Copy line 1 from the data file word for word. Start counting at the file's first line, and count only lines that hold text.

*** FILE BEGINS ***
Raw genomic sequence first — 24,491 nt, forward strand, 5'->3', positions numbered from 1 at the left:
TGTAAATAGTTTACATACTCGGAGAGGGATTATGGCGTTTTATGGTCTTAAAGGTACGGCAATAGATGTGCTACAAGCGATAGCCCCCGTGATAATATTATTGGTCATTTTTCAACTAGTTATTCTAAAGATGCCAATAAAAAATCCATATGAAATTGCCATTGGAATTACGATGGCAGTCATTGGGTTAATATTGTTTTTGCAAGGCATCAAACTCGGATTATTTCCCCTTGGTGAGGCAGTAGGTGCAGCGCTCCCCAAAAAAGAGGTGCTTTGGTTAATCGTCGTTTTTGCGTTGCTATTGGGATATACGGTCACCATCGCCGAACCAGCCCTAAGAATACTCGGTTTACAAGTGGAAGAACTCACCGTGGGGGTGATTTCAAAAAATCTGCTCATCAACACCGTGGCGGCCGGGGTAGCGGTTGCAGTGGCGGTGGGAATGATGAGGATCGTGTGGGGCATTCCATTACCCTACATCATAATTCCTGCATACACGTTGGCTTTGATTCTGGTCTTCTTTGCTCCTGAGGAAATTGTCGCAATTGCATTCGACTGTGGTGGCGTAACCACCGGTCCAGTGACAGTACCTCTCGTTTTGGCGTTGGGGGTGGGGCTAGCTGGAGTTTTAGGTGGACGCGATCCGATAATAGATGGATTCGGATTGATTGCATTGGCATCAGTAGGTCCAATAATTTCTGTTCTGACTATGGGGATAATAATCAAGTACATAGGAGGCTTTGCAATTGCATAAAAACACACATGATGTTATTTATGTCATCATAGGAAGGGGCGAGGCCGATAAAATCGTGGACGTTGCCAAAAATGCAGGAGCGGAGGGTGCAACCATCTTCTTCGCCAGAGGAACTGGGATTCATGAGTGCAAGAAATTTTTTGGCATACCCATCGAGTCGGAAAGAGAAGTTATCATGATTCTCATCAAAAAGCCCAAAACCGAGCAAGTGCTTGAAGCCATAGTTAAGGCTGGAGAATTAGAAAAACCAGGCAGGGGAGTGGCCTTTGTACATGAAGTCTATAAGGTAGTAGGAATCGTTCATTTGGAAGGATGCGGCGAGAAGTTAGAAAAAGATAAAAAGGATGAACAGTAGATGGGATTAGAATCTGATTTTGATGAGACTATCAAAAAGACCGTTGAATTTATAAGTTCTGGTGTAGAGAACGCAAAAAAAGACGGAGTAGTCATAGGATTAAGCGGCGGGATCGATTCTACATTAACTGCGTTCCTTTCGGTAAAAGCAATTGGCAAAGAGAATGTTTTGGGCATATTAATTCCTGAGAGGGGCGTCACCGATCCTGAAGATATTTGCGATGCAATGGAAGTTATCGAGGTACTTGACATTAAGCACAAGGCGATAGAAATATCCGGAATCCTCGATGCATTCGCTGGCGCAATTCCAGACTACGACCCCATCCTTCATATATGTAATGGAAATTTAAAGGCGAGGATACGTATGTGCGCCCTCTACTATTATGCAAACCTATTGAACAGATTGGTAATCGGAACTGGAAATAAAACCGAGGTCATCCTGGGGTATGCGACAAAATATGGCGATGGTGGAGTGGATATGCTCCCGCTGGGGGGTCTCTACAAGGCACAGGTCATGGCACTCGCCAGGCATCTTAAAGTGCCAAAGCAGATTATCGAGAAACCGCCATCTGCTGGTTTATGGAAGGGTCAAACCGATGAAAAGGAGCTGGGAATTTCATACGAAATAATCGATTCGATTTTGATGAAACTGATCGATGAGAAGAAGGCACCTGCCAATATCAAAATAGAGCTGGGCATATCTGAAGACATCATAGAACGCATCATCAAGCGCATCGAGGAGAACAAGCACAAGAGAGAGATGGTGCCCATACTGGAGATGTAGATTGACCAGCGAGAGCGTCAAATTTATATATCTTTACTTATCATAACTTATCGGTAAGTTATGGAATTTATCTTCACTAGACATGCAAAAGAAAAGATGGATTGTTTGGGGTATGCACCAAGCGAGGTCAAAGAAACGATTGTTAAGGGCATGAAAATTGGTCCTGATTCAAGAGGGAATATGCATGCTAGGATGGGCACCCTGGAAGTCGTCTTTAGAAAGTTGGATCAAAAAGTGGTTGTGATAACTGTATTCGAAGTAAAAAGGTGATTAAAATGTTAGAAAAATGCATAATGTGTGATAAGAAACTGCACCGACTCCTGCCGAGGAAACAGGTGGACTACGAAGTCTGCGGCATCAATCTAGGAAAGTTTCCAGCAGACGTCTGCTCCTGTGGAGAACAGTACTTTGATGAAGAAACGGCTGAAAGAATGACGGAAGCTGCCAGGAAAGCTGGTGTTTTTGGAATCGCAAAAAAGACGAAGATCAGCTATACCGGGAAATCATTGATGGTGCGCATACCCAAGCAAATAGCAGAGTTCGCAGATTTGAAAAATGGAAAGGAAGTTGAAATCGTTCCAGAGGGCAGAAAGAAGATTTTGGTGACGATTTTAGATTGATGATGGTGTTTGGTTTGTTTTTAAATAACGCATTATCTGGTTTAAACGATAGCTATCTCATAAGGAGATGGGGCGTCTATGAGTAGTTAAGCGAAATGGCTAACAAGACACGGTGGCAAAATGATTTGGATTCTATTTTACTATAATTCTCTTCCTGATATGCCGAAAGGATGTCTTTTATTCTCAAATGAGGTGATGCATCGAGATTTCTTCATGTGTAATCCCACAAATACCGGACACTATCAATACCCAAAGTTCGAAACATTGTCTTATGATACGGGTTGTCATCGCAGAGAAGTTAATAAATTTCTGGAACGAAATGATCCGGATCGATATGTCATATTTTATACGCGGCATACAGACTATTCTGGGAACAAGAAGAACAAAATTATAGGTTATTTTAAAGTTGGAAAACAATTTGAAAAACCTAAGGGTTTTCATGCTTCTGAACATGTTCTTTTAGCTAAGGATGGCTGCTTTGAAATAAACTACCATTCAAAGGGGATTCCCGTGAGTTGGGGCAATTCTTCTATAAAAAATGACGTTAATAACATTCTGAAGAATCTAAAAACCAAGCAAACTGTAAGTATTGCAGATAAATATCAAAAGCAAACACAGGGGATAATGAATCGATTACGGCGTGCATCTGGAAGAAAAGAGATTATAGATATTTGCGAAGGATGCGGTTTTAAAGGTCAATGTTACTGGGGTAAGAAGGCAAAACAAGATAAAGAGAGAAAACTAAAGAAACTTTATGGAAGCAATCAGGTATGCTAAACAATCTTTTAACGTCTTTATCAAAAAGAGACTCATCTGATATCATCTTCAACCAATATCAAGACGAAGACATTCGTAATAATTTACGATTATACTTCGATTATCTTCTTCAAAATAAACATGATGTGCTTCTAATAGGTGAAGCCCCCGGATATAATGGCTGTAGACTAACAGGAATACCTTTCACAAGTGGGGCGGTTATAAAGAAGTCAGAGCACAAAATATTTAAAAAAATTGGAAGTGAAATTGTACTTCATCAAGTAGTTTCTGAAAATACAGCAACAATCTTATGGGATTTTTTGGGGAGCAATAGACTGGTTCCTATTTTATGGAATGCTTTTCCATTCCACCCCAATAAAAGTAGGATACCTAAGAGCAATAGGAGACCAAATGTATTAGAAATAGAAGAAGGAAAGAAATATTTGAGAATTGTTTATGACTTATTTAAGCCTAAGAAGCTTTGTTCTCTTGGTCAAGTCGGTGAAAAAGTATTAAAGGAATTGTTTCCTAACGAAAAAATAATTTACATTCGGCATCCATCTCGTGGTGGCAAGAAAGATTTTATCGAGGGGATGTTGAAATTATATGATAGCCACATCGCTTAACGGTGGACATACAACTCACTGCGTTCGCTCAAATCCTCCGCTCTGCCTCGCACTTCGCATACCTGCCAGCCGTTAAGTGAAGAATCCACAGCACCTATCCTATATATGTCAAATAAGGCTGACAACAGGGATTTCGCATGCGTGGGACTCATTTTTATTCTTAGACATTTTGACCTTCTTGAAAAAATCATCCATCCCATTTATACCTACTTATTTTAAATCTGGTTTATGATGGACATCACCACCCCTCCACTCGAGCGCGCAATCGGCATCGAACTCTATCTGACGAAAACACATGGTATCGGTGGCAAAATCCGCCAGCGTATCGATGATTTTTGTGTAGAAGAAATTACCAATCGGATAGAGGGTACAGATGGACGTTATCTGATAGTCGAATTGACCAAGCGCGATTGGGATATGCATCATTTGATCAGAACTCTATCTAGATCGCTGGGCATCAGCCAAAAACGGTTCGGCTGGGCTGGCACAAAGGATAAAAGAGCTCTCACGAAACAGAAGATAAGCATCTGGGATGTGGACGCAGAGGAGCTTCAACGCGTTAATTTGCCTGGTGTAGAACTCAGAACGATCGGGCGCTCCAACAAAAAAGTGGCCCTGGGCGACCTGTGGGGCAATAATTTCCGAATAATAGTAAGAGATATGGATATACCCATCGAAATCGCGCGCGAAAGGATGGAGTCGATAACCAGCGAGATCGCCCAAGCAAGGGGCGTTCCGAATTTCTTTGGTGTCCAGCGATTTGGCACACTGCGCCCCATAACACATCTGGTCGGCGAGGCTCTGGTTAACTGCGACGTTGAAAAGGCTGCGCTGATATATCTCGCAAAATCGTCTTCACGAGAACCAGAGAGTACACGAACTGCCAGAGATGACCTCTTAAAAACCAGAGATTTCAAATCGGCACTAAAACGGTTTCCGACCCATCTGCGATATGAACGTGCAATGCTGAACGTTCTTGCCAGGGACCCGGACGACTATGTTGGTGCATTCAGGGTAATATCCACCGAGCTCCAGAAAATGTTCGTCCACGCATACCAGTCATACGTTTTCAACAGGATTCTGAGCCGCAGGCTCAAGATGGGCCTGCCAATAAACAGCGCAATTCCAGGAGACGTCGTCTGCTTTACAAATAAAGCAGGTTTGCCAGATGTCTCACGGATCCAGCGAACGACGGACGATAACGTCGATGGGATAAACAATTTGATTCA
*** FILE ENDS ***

Raw genomic sequence first — 24,491 nt, forward strand, 5'->3', positions numbered from 1 at the left: